One of the great achievements of the Trump administration approach to the Palestinian issue, which has now been discarded, was that it changed decades of American incentives for the Palestinians NOT to negotiate. It was extraordinary. You leave the table; you get a prize. You say no; you get a prize. You leave the table; you get money. You leave the table; you get an embassy in Washington. You get condemnation of Israel. It created a situation in which the Palestinians actually could not negotiate.
We’re back to that now. Aid to the Palestinians has been resumed. What has this administration got in return? And we got an answer: buck zero, absolute zero.
iF: Israel and the United States have discussed China at great length lately, and Israel has changed its way of doing business in China. How much?
Amb. Oren: A lot. China recently surpassed the United States as our largest trading partner. China is building our two ports. China is building the subway system across the street from my house in Jaffa. They say the national bird of Israel is the [construction] crane – and 40 percent of those cranes have big Chinese signs on them.
China is expanding its economic footprint in Israel, very, very rapidly. We have to keep pace with the housing prices. We have to quadruple the size of our ports, because the ports were built by the British in the 1930s for a population of 800,000. Now we’ve got more than 10 million and we import more than 90 percent of our food. These are strategic interests for the state, just not financial. We need the Chinese; we need them to work. But not just that, the Chinese are moving in strategically at a time in the United States is moving out [of the Middle East] strategically.
Chinese have now built the largest naval port in Africa at Djibouti, at the entrance of the Red Sea. They now patrol the entrance to the Red Sea. They’re building two major ports on the Persian Gulf. And if I were a betting man, I think that China’s going to rebuild Syria. The UN price tag for rebuilding Syria is about $300 billion. The Iranians can’t do it. The Russians can’t. Just watch, we’re going to have China on our northern border, too.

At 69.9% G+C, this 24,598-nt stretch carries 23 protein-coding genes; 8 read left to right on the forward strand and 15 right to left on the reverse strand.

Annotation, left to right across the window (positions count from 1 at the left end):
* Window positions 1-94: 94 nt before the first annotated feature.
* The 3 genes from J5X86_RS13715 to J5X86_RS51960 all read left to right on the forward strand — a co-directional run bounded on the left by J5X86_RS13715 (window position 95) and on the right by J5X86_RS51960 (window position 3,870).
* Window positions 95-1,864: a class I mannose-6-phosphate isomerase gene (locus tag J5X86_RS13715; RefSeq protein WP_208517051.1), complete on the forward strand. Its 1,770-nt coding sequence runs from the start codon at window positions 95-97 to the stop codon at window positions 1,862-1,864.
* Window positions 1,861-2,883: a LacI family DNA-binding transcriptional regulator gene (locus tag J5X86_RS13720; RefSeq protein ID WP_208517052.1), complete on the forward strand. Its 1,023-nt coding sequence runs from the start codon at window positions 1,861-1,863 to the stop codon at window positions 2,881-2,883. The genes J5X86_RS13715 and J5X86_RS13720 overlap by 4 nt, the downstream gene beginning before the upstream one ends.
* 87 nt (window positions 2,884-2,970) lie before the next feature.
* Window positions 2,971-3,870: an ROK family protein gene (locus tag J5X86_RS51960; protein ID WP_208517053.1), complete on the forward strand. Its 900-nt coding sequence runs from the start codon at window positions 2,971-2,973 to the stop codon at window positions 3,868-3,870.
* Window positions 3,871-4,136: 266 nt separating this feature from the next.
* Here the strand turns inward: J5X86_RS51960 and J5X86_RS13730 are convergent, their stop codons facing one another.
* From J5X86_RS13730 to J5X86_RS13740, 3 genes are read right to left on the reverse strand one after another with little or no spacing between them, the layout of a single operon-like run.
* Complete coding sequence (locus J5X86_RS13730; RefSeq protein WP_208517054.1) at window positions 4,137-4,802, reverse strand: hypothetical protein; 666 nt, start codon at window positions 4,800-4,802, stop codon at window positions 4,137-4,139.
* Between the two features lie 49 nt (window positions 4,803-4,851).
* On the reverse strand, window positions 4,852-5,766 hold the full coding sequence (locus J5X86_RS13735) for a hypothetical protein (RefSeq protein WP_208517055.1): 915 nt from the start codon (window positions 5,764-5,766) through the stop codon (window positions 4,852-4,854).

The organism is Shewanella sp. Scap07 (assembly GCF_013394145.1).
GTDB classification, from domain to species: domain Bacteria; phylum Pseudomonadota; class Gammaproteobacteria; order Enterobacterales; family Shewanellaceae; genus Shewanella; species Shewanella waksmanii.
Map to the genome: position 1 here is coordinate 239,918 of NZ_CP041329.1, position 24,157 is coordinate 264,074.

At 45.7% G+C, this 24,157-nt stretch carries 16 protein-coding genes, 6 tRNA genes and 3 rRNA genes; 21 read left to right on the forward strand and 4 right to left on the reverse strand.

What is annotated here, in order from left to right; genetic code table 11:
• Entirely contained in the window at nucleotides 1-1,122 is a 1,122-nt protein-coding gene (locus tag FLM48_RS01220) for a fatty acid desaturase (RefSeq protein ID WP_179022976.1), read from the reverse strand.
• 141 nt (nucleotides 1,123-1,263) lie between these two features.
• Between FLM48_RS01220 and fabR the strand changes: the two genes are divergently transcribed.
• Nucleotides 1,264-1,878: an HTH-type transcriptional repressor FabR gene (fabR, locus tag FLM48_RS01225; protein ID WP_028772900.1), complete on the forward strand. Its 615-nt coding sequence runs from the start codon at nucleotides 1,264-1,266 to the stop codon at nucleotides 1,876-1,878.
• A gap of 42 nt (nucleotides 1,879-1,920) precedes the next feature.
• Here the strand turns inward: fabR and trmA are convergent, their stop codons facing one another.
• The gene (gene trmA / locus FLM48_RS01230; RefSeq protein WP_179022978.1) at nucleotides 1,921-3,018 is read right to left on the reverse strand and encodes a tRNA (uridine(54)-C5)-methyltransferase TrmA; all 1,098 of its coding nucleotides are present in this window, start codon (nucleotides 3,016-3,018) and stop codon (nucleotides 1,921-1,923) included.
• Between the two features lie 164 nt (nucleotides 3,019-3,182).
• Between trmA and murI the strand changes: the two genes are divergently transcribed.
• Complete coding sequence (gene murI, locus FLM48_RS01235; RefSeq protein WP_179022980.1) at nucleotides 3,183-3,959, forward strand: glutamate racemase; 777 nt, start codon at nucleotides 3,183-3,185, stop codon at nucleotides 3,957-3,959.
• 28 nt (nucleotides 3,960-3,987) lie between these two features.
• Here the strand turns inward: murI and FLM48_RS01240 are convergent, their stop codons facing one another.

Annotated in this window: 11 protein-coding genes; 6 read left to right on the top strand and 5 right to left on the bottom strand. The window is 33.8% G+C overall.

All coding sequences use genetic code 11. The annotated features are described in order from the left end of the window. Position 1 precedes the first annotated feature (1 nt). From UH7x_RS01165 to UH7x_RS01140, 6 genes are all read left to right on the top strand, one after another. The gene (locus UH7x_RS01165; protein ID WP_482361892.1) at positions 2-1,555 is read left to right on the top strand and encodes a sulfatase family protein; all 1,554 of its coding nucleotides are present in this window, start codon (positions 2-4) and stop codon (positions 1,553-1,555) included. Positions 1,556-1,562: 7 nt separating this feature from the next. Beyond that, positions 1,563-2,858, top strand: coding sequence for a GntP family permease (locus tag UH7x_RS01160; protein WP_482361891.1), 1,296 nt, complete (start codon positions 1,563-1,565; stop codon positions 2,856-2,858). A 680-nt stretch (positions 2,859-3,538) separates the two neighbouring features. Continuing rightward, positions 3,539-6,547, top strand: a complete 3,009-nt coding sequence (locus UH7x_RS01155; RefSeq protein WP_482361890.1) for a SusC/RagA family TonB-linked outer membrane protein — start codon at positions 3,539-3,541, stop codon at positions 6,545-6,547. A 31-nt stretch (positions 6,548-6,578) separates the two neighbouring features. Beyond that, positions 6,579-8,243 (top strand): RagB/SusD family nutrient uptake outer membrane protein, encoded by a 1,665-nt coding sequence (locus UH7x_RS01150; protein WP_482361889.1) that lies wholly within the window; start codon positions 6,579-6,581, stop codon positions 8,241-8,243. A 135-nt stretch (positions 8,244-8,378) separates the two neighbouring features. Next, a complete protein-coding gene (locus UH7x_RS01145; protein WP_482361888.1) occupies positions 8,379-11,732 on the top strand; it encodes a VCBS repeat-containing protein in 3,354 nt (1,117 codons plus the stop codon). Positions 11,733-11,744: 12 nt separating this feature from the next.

I’ve sat through meetings with three administrations, and for all the differences between Mr. Obama and Mr. Trump and Mr. Biden, they all say exactly the same thing about China and Israel. They don’t like our relationship with China.
And Israel has made the same commitment to all three administrations: that we will be very circumspect in our relations with China, particularly in the area of high tech. That was not always the case. A lot of Israeli technology found its way into the hand of the Chinese, and that was bad. But we have to walk a very delicate line. On one hand we cannot ignore our budding and burgeoning economic and strategic interest in China. And on the other hand, preserving our ultimate alliance with the United States of America.
China is no substitute for United States. They don’t share our values or our interests and they just signed a $400 billion agreement with Iran – which has a military dimension.
The Abraham Accords
iF: I always think the last question should be one the answer to which is a positive statement. So, I’m going to ask you about the Abraham Accords. How are we doing?
Amb. Oren: The Abraham Accords overturned entirely every assumption about peace-making that have been considered doctrine by the “peace establishment,” which is huge in the United States and Europe. The governments, the universities, the think tanks, the media, everyone said you had to withdraw to the 1967 borders, uproot several hundred thousand Israeli settlers, redivide Jerusalem, create a Palestinian state, etc. It was like a pinball machine, wrong, wrong, wrong, wrong, everything was wrong.
The Accords also reversed the paradigm. With Jordan and Egypt, Israel got peace but didn’t get normalization. We had peace of a sort of with their governments, probably more with Egypt now than with Jordan, but we didn’t know peace with their people at all. With the Abraham Accords, particularly in the Gulf, we have peace with people. We have dozens of flights every week. We have business deals, people to people. It’s extraordinary and any future peace arrangement in the Middle East will conform to the paradigm of the Abraham Accords, not to the paradigm of the Egypt and Jordan peace agreements.
I have concerns about what will happen if the JCPOA is renewed and already we see some of the [Abraham Accords] signatories hedging their bets and talking with the Iranians. They’re afraid, and it can’t shock you. But for the Abraham Accords, again, along with the officials of the Trump administration that made those Accords happen, we owe a debt to Barack Obama. Because Barack Obama set out to bring Jews and Arabs closer. He succeeded – just not through peace. He succeeded through our common opposition to his policies.
We owe Obama, a debt of gratitude because he kicked us out the nest. He forced us to diversify our policy portfolio. He forced us to go to China, to Africa. Before, it was enough just to have the U.S. relationship, and we didn’t really care about the rest of the world. But there was common regional opposition to U.S. policies, particularly toward Iran—but not only – it is also a front against the Muslim Brotherhood backed by Turkey. And Israel was the only country in the Middle East that was standing up to both of these. The United States at the time was courting both.
I think countries like Saudi Arabia, Kuwait and others will see the economic benefits, the security benefits, the openness that the Accords bring for innovation in the Middle East, and that Israel is not only not an enemy but also that it is an ally and that other countries will join as well.
iF: Michael Oren, thank you for an enlightening conversation.